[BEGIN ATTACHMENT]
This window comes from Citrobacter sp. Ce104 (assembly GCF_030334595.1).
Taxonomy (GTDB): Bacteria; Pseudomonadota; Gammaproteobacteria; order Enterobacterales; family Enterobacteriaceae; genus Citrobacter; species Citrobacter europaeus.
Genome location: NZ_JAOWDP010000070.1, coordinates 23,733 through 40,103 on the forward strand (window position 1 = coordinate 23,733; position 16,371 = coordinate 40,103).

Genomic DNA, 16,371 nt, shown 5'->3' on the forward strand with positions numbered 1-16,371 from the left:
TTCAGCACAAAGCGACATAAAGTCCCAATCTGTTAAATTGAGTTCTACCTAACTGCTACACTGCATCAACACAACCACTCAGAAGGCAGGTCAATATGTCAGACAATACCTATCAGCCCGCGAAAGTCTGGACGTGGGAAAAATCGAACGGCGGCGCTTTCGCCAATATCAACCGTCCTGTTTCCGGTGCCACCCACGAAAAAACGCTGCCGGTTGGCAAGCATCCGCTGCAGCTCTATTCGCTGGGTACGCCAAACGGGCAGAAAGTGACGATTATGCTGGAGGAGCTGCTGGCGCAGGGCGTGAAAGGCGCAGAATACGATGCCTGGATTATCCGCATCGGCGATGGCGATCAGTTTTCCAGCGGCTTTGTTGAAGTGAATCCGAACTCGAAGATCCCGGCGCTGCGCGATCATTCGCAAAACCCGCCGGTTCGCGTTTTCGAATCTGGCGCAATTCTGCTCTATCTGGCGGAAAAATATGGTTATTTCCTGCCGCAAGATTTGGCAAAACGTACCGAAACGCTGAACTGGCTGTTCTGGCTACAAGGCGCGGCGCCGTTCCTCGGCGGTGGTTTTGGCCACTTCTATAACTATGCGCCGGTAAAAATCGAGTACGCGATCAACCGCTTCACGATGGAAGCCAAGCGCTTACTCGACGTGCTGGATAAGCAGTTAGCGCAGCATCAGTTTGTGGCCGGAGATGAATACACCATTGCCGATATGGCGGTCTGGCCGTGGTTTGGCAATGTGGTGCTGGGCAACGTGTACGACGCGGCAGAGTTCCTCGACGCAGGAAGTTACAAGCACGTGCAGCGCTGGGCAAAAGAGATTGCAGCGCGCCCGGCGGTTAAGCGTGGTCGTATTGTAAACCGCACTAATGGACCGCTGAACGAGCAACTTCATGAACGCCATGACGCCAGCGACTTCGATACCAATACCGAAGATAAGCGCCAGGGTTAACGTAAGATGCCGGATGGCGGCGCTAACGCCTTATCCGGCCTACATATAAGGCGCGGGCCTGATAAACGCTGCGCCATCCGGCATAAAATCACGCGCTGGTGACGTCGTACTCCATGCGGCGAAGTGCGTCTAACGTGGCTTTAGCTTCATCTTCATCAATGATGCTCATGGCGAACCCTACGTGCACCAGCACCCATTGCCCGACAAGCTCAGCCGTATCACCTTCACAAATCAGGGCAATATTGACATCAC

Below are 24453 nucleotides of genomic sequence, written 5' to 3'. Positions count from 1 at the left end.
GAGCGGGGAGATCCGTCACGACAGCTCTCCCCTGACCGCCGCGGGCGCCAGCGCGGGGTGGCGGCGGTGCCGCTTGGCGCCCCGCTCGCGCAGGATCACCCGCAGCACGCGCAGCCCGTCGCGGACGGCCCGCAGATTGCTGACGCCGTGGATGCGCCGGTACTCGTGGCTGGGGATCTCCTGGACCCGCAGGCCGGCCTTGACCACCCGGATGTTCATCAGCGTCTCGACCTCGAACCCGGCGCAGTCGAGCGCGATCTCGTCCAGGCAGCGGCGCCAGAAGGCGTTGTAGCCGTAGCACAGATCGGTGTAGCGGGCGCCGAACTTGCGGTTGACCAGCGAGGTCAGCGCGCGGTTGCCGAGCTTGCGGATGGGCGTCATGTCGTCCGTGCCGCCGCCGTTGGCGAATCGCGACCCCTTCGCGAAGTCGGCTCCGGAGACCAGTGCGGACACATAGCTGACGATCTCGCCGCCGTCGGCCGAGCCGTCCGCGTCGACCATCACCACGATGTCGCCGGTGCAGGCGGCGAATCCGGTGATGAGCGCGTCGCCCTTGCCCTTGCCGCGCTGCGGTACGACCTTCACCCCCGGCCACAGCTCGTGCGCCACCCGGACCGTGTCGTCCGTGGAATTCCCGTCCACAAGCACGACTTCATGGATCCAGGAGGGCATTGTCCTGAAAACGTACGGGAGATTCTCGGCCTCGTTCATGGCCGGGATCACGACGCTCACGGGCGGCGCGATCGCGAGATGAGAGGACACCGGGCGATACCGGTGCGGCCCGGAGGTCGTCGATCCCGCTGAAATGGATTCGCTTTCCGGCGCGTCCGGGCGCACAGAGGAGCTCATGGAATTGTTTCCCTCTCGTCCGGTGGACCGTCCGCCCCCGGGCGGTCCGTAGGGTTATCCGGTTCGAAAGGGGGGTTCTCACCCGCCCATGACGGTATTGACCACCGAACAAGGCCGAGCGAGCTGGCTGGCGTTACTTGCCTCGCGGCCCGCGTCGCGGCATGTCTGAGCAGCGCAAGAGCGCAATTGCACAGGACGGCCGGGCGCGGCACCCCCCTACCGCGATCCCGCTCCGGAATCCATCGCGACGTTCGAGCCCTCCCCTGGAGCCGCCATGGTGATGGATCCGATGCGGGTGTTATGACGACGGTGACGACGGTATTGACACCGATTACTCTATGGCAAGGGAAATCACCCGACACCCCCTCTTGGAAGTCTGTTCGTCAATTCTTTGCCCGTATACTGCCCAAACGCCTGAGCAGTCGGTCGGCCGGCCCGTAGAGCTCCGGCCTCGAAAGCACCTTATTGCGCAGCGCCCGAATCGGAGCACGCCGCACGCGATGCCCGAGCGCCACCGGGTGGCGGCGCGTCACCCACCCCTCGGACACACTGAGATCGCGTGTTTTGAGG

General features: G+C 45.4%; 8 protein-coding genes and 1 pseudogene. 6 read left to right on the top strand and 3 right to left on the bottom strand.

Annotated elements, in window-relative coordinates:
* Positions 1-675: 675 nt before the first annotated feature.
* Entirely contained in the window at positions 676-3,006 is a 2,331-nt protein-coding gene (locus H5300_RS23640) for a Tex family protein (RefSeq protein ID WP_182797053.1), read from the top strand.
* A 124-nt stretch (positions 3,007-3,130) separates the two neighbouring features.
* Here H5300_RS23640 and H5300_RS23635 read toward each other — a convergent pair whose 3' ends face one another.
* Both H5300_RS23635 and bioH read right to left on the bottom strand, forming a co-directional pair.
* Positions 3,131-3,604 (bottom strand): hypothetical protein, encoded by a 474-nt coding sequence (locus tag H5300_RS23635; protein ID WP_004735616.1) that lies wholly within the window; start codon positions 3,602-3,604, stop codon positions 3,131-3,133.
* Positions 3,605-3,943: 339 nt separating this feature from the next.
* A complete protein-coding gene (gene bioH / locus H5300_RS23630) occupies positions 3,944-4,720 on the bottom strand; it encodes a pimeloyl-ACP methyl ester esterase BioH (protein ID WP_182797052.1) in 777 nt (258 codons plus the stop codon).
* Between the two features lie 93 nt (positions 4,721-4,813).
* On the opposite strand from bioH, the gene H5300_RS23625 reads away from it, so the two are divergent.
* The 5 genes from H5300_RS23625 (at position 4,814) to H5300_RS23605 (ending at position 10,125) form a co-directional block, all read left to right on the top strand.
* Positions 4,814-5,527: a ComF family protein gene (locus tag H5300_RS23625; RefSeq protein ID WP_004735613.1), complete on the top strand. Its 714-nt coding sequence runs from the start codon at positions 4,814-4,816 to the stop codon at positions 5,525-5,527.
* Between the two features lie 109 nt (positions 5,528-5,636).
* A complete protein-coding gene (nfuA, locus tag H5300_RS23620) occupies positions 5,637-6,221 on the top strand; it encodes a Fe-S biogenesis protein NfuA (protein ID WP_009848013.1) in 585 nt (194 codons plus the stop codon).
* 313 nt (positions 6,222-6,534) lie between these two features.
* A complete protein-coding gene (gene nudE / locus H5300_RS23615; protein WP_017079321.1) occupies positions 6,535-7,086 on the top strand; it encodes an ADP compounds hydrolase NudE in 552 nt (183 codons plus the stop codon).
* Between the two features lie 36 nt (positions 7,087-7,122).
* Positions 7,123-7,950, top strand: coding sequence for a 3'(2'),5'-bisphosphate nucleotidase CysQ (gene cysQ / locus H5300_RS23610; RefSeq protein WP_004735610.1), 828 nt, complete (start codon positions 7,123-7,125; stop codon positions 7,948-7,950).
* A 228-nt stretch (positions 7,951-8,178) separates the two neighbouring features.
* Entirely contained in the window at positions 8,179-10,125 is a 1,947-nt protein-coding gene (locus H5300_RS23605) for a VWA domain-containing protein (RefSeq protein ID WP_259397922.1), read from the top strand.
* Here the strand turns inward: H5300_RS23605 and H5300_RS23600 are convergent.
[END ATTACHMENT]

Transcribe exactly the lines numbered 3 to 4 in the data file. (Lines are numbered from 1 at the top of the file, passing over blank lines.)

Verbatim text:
Genome location: NZ_JAOWDP010000070.1, coordinates 23,733 through 40,103 on the forward strand (window position 1 = coordinate 23,733; position 16,371 = coordinate 40,103).

Genomic DNA, 16,371 nt, shown 5'->3' on the forward strand with positions numbered 1-16,371 from the left: